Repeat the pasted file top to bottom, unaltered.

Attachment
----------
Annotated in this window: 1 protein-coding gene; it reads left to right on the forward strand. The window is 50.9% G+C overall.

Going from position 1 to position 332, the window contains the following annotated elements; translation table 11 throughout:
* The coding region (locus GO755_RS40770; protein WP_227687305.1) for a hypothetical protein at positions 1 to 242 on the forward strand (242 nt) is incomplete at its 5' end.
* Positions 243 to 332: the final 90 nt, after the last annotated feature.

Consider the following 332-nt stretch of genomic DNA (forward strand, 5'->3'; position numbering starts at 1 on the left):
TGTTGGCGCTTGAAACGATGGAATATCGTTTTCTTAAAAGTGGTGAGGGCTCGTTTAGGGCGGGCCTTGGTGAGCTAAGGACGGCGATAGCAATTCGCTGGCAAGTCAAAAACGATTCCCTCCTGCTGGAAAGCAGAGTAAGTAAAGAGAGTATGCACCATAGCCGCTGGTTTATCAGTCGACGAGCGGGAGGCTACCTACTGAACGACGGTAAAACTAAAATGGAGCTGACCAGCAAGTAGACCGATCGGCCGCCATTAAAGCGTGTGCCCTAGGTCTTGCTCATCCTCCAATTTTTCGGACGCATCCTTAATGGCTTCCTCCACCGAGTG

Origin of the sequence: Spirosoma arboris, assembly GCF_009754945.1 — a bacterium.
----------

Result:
Annotated in this window: 1 protein-coding gene; it reads left to right on the forward strand. The window is 50.9% G+C overall.

Going from position 1 to position 332, the window contains the following annotated elements; translation table 11 throughout:
* The coding region (locus GO755_RS40770; protein WP_227687305.1) for a hypothetical protein at positions 1 to 242 on the forward strand (242 nt) is incomplete at its 5' end.
* Positions 243 to 332: the final 90 nt, after the last annotated feature.

Consider the following 332-nt stretch of genomic DNA (forward strand, 5'->3'; position numbering starts at 1 on the left):
TGTTGGCGCTTGAAACGATGGAATATCGTTTTCTTAAAAGTGGTGAGGGCTCGTTTAGGGCGGGCCTTGGTGAGCTAAGGACGGCGATAGCAATTCGCTGGCAAGTCAAAAACGATTCCCTCCTGCTGGAAAGCAGAGTAAGTAAAGAGAGTATGCACCATAGCCGCTGGTTTATCAGTCGACGAGCGGGAGGCTACCTACTGAACGACGGTAAAACTAAAATGGAGCTGACCAGCAAGTAGACCGATCGGCCGCCATTAAAGCGTGTGCCCTAGGTCTTGCTCATCCTCCAATTTTTCGGACGCATCCTTAATGGCTTCCTCCACCGAGTG

Origin of the sequence: Spirosoma arboris, assembly GCF_009754945.1 — a bacterium.